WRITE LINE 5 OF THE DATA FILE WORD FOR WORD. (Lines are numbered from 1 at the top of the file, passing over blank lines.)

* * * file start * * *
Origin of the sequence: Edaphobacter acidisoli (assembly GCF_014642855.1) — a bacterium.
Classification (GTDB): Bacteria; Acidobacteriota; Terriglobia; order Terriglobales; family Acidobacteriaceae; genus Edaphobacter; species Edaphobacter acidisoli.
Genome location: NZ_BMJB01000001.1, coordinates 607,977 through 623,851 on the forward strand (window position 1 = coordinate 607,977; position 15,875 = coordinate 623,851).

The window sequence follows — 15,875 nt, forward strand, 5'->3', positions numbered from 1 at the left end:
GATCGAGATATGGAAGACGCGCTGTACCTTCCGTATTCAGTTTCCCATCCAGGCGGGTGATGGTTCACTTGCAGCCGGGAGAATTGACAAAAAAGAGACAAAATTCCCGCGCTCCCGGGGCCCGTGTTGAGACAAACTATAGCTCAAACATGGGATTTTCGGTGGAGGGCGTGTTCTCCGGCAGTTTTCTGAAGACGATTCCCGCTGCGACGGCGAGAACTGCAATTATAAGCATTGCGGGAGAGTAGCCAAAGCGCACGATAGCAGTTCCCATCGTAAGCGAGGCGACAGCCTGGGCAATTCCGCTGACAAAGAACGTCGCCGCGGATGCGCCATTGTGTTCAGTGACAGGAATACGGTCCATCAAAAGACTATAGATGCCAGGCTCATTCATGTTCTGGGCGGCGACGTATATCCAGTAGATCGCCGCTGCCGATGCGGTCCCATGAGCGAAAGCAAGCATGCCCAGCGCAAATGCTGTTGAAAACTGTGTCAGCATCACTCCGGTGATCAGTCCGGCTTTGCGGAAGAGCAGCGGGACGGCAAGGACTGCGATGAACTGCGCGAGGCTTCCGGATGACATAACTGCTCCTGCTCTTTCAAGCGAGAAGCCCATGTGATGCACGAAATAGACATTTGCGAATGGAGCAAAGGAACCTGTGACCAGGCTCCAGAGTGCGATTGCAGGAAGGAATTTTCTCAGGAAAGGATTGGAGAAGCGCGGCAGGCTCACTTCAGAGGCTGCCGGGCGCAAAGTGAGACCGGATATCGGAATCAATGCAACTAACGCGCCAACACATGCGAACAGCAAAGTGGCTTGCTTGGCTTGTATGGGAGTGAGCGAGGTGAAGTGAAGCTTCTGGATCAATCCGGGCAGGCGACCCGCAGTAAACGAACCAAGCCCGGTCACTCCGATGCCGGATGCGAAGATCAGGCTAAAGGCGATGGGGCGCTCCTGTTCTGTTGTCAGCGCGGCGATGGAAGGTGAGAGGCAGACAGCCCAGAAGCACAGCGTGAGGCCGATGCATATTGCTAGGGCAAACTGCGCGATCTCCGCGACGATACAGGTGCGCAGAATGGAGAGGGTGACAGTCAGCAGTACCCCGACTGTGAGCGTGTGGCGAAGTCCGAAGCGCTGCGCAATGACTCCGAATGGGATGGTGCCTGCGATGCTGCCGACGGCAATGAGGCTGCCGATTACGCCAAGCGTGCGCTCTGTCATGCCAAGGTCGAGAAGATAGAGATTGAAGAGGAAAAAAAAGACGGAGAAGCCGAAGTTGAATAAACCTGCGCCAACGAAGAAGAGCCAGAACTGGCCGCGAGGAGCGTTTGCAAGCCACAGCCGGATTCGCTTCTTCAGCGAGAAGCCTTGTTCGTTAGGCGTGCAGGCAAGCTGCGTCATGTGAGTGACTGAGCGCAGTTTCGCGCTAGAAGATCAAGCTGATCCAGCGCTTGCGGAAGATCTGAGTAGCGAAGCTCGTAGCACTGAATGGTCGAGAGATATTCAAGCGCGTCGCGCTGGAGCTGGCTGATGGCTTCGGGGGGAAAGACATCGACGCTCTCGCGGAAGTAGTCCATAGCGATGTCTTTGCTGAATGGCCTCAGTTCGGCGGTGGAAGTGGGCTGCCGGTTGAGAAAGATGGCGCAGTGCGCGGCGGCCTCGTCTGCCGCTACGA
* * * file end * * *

GATCGAGATATGGAAGACGCGCTGTACCTTCCGTATTCAGTTTCCCATCCAGGCGGGTGATGGTTCACTTGCAGCCGGGAGAATTGACAAAAAAGAGACAAAATTCCCGCGCTCCCGGGGCCCGTGTTGAGACAAACTATAGCTCAAACATGGGATTTTCGGTGGAGGGCGTGTTCTCCGGCAGTTTTCTGAAGACGATTCCCGCTGCGACGGCGAGAACTGCAATTATAAGCATTGCGGGAGAGTAGCCAAAGCGCACGATAGCAGTTCCCATCGTAAGCGAGGCGACAGCCTGGGCAATTCCGCTGACAAAGAACGTCGCCGCGGATGCGCCATTGTGTTCAGTGACAGGAATACGGTCCATCAAAAGACTATAGATGCCAGGCTCATTCATGTTCTGGGCGGCGACGTATATCCAGTAGATCGCCGCTGCCGATGCGGTCCCATGAGCGAAAGCAAGCATGCCCAGCGCAAATGCTGTTGAAAACTGTGTCAGCATCACTCCGGTGATCAGTCCGGCTTTGCGGAAGAGCAGCGGGACGGCAAGGACTGCGATGAACTGCGCGAGGCTTCCGGATGACATAACTGCTCCTGCTCTTTCAAGCGAGAAGCCCATGTGATGCACGAAATAGACATTTGCGAATGGAGCAAAGGAACCTGTGACCAGGCTCCAGAGTGCGATTGCAGGAAGGAATTTTCTCAGGAAAGGATTGGAGAAGCGCGGCAGGCTCACTTCAGAGGCTGCCGGGCGCAAAGTGAGACCGGATATCGGAATCAATGCAACTAACGCGCCAACACATGCGAACAGCAAAGTGGCTTGCTTGGCTTGTATGGGAGTGAGCGAGGTGAAGTGAAGCTTCTGGATCAATCCGGGCAGGCGACCCGCAGTAAACGAACCAAGCCCGGTCACTCCGATGCCGGATGCGAAGATCAGGCTAAAGGCGATGGGGCGCTCCTGTTCTGTTGTCAGCGCGGCGATGGAAGGTGAGAGGCAGACAGCCCAGAAGCACAGCGTGAGGCCGATGCATATTGCTAGGGCAAACTGCGCGATCTCCGCGACGATACAGGTGCGCAGAATGGAGAGGGTGACAGTCAGCAGTACCCCGACTGTGAGCGTGTGGCGAAGTCCGAAGCGCTGCGCAATGACTCCGAATGGGATGGTGCCTGCGATGCTGCCGACGGCAATGAGGCTGCCGATTACGCCAAGCGTGCGCTCTGTCATGCCAAGGTCGAGAAGATAGAGATTGAAGAGGAAAAAAAAGACGGAGAAGCCGAAGTTGAATAAACCTGCGCCAACGAAGAAGAGCCAGAACTGGCCGCGAGGAGCGTTTGCAAGCCACAGCCGGATTCGCTTCTTCAGCGAGAAGCCTTGTTCGTTAGGCGTGCAGGCAAGCTGCGTCATGTGAGTGACTGAGCGCAGTTTCGCGCTAGAAGATCAAGCTGATCCAGCGCTTGCGGAAGATCTGAGTAGCGAAGCTCGTAGCACTGAATGGTCGAGAGATATTCAAGCGCGTCGCGCTGGAGCTGGCTGATGGCTTCGGGGGGAAAGACATCGACGCTCTCGCGGAAGTAGTCCATAGCGATGTCTTTGCTGAATGGCCTCAGTTCGGCGGTGGAAGTGGGCTGCCGGTTGAGAAAGATGGCGCAGTGCGCGGCGGCCTCGTCTGCCGCTACGA